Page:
Merry Christmas, 2000

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    First Christmas Card

    This is a reproduction (probably poor) of the first Christmas card. It was designed in 1843 by J.C. Horsley, R.A for Sir Henry Cole, and later published for general sale (in 1846) by Summerlys Home Treasury Office on Old Bond Street, London. The Christmas card originated in England. Christmas cards were put into mass production in the 1860s when innovations in printing technology made it easy to do this.

    Christmas in the Peninsula
    There don't appear to have been a great number of celebrations of Christmas in Wellington's army on the Peninsular. Christmas would have come when the army was in winter quarters - for the most part anyway. There was of course the disastorous retreat to Corunna in 1808 which started over Christmas. I have taken a few of the accounts written in diaries and biographies of the time.

    Sir John Kincaid (of the 95th which was in the light division) doesn't mention anything special they did at Christmas but seems to imply they kept themselves fairly active and amused despite that all through the months from October to December.
    "In ever interval between our active services, we indulged in all manner of childish trick and amusement....We lived, united as men always are who are daily staring death in the face on the same side, adn, who , caring little about it, look upon each new day added to their lives as one more to regoince in. We invited the villagers every evening to a dance at our quarters alternately..... We used to flourish away at the bolero, fandango and waltz and we wound up early int eh evening with a supper of roast chestnuts."

    Private Wheeler, A soldier in the 51st (in the 7th division) writes to his family on 28th of December 1811;
    "I have nothing particular to write as we still remain in our old quarters. The greatest evil attending us at present is we want our new clothing, and a fresh supply of necessaries from England, this we are dailey [sic] expecting. We have spent our Christmas as comfortable as our situation would permit, The weather is very cold and we have had much snow - the oldest people say they do not remember such a great fall."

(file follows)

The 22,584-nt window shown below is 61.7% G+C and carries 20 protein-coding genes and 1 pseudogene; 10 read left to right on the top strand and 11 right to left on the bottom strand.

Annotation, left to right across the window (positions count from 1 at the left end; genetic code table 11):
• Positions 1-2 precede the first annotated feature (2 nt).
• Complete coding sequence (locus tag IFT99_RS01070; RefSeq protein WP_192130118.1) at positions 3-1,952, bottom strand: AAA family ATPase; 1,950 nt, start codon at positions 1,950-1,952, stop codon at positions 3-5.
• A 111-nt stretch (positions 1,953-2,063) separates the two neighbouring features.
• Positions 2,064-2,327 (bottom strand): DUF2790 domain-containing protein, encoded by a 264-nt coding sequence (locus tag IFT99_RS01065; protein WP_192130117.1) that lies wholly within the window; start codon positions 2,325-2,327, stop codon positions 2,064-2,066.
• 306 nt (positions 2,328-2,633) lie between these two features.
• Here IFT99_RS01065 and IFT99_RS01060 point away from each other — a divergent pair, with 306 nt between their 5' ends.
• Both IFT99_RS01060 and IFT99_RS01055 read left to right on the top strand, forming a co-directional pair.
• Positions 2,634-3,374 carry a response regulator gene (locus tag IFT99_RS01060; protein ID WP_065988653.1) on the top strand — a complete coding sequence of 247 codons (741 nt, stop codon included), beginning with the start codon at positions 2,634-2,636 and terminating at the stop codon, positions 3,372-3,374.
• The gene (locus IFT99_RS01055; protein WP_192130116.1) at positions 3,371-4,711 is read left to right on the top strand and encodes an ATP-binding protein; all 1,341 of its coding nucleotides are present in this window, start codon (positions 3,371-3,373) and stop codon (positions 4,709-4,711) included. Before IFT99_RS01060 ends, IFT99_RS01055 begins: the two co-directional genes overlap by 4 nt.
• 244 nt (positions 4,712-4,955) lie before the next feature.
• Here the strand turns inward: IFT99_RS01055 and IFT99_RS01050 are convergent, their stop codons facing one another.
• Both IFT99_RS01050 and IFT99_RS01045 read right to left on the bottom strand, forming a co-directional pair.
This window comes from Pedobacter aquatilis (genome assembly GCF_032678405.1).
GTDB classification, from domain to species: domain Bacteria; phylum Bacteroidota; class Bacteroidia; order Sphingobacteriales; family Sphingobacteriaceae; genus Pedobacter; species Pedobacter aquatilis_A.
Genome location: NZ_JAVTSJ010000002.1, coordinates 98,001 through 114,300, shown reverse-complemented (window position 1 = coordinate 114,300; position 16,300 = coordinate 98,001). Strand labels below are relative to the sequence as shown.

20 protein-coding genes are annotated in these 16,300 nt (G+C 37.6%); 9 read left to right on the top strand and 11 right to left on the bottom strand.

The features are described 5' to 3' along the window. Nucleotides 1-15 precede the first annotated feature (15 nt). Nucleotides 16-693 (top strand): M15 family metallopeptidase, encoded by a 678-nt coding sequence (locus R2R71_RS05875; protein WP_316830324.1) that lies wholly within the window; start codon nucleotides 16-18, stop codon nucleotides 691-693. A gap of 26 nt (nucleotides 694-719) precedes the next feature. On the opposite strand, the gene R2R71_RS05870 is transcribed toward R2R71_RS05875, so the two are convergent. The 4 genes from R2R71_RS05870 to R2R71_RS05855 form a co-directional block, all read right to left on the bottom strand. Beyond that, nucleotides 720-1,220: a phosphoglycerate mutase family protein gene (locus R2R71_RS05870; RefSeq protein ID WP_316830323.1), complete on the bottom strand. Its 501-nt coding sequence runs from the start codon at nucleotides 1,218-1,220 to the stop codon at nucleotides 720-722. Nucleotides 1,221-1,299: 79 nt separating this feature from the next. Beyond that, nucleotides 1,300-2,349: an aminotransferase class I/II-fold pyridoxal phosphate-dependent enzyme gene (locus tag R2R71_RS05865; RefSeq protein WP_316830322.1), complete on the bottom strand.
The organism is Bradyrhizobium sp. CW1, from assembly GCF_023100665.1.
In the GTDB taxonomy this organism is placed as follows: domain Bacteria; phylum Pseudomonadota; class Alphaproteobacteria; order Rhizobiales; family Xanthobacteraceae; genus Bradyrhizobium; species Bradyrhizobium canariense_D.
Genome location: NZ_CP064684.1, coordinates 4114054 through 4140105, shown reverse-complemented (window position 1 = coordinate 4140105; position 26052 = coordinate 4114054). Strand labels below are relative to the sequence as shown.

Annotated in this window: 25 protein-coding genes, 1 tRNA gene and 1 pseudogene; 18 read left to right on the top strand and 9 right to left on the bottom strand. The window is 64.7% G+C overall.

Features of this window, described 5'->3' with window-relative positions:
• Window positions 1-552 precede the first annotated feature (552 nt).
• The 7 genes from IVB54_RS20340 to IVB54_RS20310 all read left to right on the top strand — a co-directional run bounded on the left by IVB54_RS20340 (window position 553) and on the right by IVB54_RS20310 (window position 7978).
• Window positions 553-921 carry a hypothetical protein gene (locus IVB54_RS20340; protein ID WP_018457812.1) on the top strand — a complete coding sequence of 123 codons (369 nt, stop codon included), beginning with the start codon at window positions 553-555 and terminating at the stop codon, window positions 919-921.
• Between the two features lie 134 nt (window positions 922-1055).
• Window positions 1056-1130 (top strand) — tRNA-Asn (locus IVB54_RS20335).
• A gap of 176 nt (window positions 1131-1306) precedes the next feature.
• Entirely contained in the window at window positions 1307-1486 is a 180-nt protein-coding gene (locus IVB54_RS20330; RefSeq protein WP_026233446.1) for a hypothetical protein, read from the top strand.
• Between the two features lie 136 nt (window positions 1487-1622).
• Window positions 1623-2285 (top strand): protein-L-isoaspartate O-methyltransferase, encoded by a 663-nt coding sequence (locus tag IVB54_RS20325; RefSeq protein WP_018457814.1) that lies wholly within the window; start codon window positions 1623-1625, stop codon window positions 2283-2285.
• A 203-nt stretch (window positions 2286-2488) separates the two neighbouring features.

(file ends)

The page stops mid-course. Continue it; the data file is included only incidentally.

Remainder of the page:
A soldier from the 68th Regiment about Christmas in 1812:
    "...we killed a young kid for our Christmas dinner, and we had what we considered a delightful repast, but nothing to be compared to what some of the poorest peasants have in England."   

    One 43rd Light Infantry officer in 1813 recounted :
    "Just before dark while passing a corporal's picquet, an officer and myself stood for a few minutes, to contemplate a poor woman, who had brought her little pudding and her child from her distant quarters, to partake of [Christmas] with her husband, but the side of a small fire kindled under a tree."

    John Cooper of the 7th Royal Fusiliers in 1813 suggests that they didn't really celebrate it until 1813.
    "Here for the first time in the Peninsula we kept Christmas. Every man contributed some money, meat or wine. A sheep or two were bought and killed.  Pies and puddings were baked, etc. Plates, knives and forks, were not plentiful, yet we managed to diminish the stock of eatables in quick time. For desert we had plenty of apples; and for a finish, two or three bandsmen played merry tunes, while many warmed their toes by dancing jigs and reels."

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